Affordable and Authentic Antica Brings Italian Flair to Chadds Ford

This BYOB takes over the Bistro on the Brandywine space in the Brandywine Valley.



Antica's pan-seared tuna panzanella.

Antica ITALIAN RESTAURANT & BYOB  1623 Baltimore Pike, Chadds Ford, (484) 770-8631, www.anticapa.com. cuisine: Multiregional Italian. cost: Salads and appetizers $6-$12, à la carte entrées and house specialties $17-$25. attire: Stylishly casual.  atmosphere: Two spare but tasteful dining rooms, plus a back space for private parties of up to 30. hours: 11:30 a.m. to 9 p.m. Tuesday-Sunday, 11:30 a.m.-10 p.m. Friday-Saturday, closed Monday.  extras: BYOB with no corkage fee.

It was just after sunrise when I found myself digging greedily into a to-go container holding the satisfying remnants of my pulpo contadino—tender chunks of lemon-splashed Spanish octopus with Great Northern beans, diced pepperoncini and herbed crostini. (Hey, there’s no law against grilled mollusk on toast for breakfast, right?)

This don’t-knock-it-till-you’ve-tried-it mélange was among the parts of several dishes that had comprised our dinner the night before at Antica Italian Restaurant & BYOB, the six-month-old eatery situated along Route 1 in Chadds Ford. Chefs Josh Friedberg and Gent Mema first met while working together at Old City’s Spasso Italian Grill. A few years back, the duo opened the still-humming Il Granaio in Glen Mills. 

LEFT: Antica’s pulpo contadino with sautéed Spanish octopus, white beans, pepperoncini, fresh lemon and herbed crostini. RIGHT: Homemade pasta.

Like its predecessor five miles to the east, Antica is a cozy little gem. Tucked away in the shadows of Brandywine Prime steakhouse, it appears to be thriving. The name (pronounced an-TEE-ka) sounds exotically Mediterranean. In fact, it’s a catchy homage to the antiques-laden history of the area. From the outside, the former Bistro on the Brandywine space looks like a cheery New England-style seashore cottage. Inside, there are three dining rooms of varying sizes, with walls painted the colors of terra-cotta and straw. Room divider cutouts inject a linear aesthetic, and an old, exposed stone wall is a vestige from days past.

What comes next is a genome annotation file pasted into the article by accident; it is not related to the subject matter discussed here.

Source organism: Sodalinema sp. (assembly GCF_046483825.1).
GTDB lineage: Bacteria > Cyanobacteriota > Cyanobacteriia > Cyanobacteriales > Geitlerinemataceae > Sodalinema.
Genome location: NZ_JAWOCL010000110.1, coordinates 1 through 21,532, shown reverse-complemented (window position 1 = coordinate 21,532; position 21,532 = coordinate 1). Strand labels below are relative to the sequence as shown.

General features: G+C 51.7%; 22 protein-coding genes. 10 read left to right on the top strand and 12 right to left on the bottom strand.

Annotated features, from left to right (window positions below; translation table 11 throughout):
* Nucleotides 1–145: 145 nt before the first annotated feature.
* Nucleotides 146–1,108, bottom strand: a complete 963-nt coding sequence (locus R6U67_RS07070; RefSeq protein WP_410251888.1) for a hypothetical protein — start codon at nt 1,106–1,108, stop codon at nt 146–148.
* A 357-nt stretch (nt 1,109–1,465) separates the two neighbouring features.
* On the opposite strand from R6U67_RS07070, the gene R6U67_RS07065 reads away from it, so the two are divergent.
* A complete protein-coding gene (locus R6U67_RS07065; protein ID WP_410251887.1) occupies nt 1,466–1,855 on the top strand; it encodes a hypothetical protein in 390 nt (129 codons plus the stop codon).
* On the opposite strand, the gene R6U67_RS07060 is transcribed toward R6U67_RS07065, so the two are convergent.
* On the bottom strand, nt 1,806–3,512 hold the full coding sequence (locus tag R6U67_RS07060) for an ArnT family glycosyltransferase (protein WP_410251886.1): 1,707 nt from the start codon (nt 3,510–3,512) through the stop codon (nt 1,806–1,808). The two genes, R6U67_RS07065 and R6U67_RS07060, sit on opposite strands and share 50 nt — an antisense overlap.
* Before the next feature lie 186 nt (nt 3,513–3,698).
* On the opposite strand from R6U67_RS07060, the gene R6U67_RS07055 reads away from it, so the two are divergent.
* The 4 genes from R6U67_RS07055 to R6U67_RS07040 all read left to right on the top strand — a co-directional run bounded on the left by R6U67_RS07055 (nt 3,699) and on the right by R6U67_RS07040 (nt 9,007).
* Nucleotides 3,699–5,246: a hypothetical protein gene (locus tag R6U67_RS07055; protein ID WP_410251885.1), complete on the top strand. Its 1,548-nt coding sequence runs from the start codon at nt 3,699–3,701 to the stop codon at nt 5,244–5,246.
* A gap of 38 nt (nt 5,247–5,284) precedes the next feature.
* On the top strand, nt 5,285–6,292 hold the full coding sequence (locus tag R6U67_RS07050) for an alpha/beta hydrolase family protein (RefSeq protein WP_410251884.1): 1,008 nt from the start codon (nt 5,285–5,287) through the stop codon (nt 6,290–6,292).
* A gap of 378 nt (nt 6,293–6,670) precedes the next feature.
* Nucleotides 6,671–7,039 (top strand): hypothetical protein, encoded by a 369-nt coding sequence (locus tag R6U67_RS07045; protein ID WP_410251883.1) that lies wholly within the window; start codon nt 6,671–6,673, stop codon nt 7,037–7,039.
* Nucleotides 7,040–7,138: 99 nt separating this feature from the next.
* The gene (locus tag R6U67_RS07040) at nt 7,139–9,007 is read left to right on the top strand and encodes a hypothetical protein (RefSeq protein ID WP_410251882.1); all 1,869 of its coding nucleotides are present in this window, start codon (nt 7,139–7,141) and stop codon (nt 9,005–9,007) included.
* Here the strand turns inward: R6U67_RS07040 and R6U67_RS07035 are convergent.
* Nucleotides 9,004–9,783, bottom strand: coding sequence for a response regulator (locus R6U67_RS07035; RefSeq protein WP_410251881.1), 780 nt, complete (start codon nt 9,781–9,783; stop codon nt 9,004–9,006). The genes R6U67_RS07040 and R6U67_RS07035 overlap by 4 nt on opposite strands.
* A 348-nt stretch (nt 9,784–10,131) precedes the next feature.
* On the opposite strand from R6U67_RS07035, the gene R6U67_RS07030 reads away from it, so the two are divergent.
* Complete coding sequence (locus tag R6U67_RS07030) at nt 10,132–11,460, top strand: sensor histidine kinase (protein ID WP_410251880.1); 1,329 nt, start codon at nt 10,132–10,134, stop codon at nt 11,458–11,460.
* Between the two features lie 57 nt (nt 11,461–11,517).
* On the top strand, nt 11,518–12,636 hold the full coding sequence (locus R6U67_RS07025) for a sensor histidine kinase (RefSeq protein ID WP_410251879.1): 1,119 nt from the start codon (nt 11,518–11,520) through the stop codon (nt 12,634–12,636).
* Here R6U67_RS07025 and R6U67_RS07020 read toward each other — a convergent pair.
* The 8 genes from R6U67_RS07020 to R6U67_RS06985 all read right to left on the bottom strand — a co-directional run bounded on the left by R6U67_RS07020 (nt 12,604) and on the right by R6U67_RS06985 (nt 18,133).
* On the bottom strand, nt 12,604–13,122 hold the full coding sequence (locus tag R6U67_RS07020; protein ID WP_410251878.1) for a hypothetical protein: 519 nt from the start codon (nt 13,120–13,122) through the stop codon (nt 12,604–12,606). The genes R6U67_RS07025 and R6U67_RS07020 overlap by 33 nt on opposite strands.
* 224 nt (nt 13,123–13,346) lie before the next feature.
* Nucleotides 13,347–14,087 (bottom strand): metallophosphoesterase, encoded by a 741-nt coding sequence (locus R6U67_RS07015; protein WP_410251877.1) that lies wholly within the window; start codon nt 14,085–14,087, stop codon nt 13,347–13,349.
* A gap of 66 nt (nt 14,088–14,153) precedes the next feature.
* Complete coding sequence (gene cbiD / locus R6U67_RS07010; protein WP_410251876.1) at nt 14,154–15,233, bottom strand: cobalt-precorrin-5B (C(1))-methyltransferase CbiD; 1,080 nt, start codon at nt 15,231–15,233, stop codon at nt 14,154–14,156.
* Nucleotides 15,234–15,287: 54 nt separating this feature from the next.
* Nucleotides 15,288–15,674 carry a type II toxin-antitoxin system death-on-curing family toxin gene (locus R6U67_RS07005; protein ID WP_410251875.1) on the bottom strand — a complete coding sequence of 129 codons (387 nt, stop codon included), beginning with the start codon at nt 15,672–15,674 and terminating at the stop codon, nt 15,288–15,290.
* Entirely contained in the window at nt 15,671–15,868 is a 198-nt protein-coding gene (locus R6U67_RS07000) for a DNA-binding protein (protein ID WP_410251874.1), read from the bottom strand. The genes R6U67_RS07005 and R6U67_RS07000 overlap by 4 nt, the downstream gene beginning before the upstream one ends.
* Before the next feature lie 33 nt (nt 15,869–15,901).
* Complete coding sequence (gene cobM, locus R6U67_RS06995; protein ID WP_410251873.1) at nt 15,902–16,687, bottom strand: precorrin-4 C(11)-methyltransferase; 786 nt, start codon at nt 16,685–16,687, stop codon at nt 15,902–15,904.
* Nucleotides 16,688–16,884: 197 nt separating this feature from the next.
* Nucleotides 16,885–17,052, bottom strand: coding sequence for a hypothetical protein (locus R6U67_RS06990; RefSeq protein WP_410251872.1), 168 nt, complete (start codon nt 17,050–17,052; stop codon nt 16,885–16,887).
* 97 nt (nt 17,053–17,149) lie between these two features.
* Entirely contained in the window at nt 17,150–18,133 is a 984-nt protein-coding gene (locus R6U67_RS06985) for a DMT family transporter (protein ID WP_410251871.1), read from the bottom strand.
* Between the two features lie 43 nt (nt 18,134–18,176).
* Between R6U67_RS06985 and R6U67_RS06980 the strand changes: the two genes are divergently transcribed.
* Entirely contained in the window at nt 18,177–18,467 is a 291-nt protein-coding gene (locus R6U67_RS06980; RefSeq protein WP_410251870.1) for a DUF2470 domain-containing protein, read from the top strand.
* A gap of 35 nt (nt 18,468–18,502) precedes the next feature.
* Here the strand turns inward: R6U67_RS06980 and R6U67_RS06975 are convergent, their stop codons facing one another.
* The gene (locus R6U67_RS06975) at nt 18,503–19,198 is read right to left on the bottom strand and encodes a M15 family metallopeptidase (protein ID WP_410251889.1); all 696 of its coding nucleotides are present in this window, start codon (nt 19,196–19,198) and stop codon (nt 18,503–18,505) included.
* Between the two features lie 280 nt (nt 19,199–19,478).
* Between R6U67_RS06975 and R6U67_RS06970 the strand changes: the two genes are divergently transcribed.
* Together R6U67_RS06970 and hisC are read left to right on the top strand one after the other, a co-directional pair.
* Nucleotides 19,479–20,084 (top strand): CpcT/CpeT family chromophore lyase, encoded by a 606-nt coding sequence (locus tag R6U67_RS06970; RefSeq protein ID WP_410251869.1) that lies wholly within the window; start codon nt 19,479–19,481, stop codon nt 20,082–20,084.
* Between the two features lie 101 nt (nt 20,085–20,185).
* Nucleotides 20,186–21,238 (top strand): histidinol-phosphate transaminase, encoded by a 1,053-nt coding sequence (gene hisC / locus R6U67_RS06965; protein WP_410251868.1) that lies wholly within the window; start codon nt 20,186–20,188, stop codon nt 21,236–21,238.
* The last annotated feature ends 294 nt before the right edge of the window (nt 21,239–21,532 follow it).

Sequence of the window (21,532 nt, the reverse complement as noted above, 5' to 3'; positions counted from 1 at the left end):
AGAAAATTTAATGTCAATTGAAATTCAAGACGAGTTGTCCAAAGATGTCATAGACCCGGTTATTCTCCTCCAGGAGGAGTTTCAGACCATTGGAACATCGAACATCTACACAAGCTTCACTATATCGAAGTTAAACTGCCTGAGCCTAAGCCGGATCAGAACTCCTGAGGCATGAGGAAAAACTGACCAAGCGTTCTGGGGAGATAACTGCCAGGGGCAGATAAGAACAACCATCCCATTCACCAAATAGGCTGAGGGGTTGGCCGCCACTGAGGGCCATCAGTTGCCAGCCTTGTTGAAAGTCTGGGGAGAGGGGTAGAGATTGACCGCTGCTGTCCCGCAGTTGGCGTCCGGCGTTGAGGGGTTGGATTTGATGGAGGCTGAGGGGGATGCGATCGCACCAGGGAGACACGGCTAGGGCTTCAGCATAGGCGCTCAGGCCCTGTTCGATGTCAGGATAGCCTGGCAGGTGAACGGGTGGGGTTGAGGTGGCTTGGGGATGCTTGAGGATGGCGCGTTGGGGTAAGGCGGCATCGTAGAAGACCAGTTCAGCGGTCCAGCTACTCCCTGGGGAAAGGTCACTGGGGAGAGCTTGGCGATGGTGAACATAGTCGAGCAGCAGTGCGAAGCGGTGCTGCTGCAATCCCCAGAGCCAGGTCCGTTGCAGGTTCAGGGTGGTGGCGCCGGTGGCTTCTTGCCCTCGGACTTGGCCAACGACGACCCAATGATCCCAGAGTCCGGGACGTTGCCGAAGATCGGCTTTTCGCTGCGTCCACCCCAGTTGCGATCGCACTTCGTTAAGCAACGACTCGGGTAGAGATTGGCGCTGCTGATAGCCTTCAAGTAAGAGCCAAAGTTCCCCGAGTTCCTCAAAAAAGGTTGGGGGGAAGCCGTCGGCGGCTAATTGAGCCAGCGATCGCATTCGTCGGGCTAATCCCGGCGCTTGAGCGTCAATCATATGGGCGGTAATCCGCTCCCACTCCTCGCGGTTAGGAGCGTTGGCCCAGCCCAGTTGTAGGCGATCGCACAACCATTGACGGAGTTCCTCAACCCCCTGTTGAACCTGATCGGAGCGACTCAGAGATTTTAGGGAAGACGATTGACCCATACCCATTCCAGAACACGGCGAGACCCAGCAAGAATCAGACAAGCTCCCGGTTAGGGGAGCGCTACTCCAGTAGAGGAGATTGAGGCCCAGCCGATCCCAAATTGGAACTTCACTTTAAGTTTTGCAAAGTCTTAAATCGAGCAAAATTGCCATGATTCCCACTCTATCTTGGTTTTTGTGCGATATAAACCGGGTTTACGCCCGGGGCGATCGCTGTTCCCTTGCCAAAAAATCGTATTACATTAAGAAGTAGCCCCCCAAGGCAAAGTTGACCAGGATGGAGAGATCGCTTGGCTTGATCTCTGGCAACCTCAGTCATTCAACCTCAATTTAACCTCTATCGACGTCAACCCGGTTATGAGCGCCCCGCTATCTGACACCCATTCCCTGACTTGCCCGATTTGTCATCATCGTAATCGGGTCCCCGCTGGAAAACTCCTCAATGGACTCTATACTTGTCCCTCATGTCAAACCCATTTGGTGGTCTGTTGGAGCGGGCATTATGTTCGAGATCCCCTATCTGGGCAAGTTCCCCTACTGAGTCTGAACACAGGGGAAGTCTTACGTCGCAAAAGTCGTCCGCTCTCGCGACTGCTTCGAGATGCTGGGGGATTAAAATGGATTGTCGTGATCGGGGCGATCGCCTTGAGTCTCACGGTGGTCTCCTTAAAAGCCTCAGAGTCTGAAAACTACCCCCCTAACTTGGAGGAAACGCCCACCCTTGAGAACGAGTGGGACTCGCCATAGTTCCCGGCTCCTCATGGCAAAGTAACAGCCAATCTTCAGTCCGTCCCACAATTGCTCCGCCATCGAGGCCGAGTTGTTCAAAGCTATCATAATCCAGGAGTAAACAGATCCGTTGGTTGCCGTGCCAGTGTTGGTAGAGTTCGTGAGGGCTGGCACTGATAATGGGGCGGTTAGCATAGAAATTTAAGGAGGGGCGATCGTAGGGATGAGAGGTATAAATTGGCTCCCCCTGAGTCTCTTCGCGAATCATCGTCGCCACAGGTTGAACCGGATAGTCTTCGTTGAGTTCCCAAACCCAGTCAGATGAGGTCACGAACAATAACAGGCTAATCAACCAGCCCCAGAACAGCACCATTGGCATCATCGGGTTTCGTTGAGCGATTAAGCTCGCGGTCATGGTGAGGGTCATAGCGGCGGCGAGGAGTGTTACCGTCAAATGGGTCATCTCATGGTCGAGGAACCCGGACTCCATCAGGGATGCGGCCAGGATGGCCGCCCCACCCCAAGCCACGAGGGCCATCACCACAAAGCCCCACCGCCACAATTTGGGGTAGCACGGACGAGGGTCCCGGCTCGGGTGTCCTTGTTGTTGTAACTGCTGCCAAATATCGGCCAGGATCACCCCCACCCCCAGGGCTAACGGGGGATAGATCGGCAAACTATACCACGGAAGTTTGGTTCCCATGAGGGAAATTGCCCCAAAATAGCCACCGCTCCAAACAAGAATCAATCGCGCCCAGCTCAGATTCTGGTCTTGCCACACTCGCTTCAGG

For starters, the zesty fried calamari passed muster, as did the balsamic-creamed Caprese salad. Soaked for hours in balsamic vinegar, red wine, garlic and a tangle of caramelized onions, Antica’s 12-ounce strip steak was a marinated marvel—tender to the core and a bargain at $23. (A comparable steak from Brandywine Prime runs $11 more.) The veal pizzaiola came topped with piquant capers, kalamata olives and chopped tomatoes, its milky cutlets awash in a white pomodoro sauce.  

Chef Josh Friedberg makes seafood agnolotti.

Most of the items on Antica’s abbreviated dessert list are house-made, including the crème brûlée and the tiramisu. We opted for the budino di pane, an Italian take on bread pudding—melted bittersweet chocolate and rum-soaked orange zest poured over Italian bread and tossed with toasted pistachios and kosher salt, plus a side of vanilla ice cream.

All was fairly quiet when we arrived at 6 p.m. on a recent Friday. An hour later, a din enveloped the main dining room. Friedberg says the room’s ceilings will be dropped, and window dressings and wall baffles will be installed to help pad the restaurant’s resounding acoustical levels.

THE SKINNY: Antica is the sort of  casual, quality-minded neighborhood spot where you could easily dine more than once a week, with service as affable as it is well-informed and food that satisfies the fiercest trad-Italian craving, whether it’s coming from the kitchen or your refrigerator the next morning—and that’s really saying something.

LEFT: Server Brittany Sullivan preps the dining room. RIGHT: The Caprese salad's fresh mozzarella wrapped in prosciutto and topped with balsamic reduction and pesto.

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